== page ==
Each state assumes responsibility for regulating child care facilities. The National Association for the Education of Young Children has issued guidelines for states, but there are significant variations on staff-child ratios and qualifications among states. This makes it essential to check your state's guidelines, which may be available online. Those caring for children outside of their homes need to be licensed. There are some exceptions, including short-term arrangements, such as summer camps.
Ensure that you have followed the state regulations regarding staff qualifications and staff-child ratios. Make sure that your building complies with fire and building regulations. Preferably, you should hold child care qualification, even if it is not required by state regulations. Complete a first aid course.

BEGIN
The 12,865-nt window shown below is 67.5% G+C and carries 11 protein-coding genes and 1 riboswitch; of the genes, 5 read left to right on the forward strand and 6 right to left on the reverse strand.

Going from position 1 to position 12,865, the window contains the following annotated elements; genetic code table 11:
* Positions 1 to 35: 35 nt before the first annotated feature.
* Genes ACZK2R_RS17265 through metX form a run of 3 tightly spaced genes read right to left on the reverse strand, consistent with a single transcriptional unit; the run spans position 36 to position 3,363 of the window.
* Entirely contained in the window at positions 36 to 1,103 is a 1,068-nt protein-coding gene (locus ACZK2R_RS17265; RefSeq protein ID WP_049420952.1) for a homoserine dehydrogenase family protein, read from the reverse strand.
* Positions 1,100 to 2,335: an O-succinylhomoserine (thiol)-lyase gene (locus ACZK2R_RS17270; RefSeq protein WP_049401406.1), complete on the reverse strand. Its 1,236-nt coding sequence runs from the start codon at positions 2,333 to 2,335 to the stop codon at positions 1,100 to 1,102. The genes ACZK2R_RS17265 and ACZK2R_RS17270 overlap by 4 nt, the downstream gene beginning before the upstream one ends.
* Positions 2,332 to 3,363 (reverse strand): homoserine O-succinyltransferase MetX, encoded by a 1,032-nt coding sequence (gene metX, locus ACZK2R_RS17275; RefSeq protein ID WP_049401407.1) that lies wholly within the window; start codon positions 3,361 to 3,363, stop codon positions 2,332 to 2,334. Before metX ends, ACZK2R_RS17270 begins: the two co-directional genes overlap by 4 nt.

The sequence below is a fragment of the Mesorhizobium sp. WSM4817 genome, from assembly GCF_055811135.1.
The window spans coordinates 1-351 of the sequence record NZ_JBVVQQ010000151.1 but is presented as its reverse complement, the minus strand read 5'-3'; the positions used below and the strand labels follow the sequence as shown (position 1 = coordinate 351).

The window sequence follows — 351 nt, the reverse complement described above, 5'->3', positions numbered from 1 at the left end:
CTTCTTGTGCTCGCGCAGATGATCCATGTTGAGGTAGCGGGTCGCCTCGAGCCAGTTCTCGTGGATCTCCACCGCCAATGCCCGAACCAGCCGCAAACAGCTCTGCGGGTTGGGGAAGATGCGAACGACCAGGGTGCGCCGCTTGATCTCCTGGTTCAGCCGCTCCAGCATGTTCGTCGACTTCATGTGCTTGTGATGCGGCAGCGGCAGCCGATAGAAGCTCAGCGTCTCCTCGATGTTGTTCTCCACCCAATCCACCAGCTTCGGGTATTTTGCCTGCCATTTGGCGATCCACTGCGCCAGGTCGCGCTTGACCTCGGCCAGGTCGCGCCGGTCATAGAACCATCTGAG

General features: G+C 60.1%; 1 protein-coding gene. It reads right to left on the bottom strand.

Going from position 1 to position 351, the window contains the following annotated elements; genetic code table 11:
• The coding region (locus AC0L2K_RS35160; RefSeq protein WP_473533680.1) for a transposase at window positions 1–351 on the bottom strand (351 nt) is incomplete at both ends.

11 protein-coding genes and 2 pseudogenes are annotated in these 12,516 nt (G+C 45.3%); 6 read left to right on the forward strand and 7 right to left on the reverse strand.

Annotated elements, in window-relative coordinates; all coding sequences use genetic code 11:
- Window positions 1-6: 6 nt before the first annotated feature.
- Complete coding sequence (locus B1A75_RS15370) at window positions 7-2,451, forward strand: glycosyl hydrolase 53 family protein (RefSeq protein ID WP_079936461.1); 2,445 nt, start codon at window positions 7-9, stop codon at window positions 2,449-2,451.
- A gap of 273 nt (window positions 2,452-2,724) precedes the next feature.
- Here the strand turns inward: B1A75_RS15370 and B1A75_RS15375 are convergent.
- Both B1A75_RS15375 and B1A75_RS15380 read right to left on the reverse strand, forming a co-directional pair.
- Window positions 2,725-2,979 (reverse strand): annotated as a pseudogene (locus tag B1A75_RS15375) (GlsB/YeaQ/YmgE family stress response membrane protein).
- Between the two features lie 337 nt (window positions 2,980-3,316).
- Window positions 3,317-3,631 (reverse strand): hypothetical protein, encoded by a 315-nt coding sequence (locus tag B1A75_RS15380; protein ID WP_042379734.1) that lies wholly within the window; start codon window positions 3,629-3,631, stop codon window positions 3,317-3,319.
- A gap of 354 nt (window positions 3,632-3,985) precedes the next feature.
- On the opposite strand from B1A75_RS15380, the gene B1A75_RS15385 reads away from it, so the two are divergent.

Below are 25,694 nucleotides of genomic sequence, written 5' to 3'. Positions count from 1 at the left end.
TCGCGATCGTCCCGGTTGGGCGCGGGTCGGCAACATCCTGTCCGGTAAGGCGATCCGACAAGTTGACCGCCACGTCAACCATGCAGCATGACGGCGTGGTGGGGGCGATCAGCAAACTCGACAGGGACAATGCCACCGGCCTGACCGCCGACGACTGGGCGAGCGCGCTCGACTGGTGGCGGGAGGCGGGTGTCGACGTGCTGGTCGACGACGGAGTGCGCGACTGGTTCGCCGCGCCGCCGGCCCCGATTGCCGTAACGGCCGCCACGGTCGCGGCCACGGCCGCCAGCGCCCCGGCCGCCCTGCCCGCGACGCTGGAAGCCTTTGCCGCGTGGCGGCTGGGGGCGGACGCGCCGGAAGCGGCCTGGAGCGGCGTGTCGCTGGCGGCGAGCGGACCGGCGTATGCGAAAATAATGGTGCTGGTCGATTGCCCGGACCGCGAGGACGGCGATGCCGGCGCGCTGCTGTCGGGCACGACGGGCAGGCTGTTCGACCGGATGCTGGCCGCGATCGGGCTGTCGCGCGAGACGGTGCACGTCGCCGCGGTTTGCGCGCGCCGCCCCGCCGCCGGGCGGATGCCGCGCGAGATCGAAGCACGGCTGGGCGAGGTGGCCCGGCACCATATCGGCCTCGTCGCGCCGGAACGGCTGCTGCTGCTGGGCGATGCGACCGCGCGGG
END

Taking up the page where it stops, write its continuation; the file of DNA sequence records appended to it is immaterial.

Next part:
Complete a criminal background check. Also ensure that any staff or family members over the age of 10 who are on the premises have passed a criminal background check. Some states require the child care staff to be tested for tuberculosis.
Create a detailed brochure that describes what you will be doing on a day-to-day basis and nutritional and other needs. Develop policies on abuse, health and safety and communication. You need to know with whom you can discuss a child's well-being. Ensure you have a system for contacting parents in case of an emergency.
Ensure that any toys and equipment comply with safety regulations. Install safety features such as stair rails, garden fences, pond covers and fireguards. Consider how you will deal with nutritional needs and develop a policy for dealing with allergies. A health questionnaire can help with developing these policies.
Develop small learning goals, which help you to structure the child's day. Incorporate stimulating activities such as finger-painting. Check regulations about any pets you may have in your home. Create a website and advertise your service.